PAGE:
André 3000 doesn't have a true solo album to his name—no, The Love Below doesn't count—but that hasn't stopped legions of hip-hop fans from calling the OutKast alum one of, if not the greatest rappers of all-time. If you were to ask André himself, though, he'd humbly tell you that he doesn't even belong in the conversation.
In a new interview with GQ, the 42-year-old Atlanta native admits that not only is his OutKast partner-in-rhyme Big Boi better at rapping but that he has never considered himself a great rapper.
"It’s hard drives of me just in the house alone playing horrible guitar. Me playing piano. Me playing a little sax. I was trying to find out: What can I be excited about? Because I never was, to me, a great producer or a great writer or a great rapper," André said. "I always felt that I was less than everybody else, so I fought harder. My only gauge to know when something was good was how I felt it. Like, Oh, man, this is dope. Or, this is new."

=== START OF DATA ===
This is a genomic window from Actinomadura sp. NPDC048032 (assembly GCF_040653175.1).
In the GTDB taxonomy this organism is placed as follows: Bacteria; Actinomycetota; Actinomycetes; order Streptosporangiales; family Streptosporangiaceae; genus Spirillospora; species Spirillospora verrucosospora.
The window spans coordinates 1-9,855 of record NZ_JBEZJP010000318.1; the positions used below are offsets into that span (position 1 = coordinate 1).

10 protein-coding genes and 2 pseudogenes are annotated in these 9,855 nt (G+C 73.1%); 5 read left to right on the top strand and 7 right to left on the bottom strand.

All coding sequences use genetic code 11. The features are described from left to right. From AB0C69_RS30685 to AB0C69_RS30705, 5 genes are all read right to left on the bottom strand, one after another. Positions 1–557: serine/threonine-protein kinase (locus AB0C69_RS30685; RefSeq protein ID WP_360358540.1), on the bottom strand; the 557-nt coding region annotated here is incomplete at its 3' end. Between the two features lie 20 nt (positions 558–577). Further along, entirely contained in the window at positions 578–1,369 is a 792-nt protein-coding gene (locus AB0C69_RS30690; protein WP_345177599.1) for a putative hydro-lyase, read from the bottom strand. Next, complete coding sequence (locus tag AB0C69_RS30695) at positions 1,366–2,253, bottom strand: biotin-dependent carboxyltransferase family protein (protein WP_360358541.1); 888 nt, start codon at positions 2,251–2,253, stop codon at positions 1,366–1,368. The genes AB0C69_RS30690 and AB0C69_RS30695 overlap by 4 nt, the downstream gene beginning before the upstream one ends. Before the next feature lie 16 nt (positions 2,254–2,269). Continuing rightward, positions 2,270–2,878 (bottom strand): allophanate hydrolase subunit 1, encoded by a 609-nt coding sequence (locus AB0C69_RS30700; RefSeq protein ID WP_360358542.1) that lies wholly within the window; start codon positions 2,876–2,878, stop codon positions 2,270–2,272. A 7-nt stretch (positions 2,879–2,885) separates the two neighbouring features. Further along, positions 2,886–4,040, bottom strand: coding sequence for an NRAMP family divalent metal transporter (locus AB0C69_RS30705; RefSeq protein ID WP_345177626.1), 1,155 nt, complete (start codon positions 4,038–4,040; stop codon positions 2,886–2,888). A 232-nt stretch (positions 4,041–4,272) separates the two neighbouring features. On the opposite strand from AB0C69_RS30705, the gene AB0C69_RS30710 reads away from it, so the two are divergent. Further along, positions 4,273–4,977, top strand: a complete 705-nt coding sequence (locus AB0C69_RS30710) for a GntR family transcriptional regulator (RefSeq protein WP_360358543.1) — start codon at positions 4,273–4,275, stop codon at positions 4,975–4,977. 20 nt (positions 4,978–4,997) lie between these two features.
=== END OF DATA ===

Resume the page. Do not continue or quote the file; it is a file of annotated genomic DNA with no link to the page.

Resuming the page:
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Anyone can string together rhymes but what has always separated the imitators from the icons is an undeniable, impenetrable belief in self. André could just be having a moment—and to be honest, the tone of the entire interview is quite somber—but if he's always felt this way, which goes against the confident, braggadocious nature of hip-hop's elite, this would provide a reasonable explanation as to why he's never released a solo album like Big or shown much interest in releasing a new OutKast album.
Later in the interview, Dre admits that, despite loathing the studio, he has returned as a result of being inspired by newer, younger artists, but that he doesn't believe it's enough to jumpstart his dead battery.
"I’ve been working on producing a few artists. A couple projects," he said, "But here’s the crazy thing: I don’t have the pulse anymore. Rhythms change every generation. The intensity and the drums change. And I’m not on the pulse. I can’t pretend. It’s kinda like watching your uncle dance. So the only thing I can do is this kind of novelty, off thing for them."
Remember that new 3000 album that seemed imminent last fall? Don't count on it.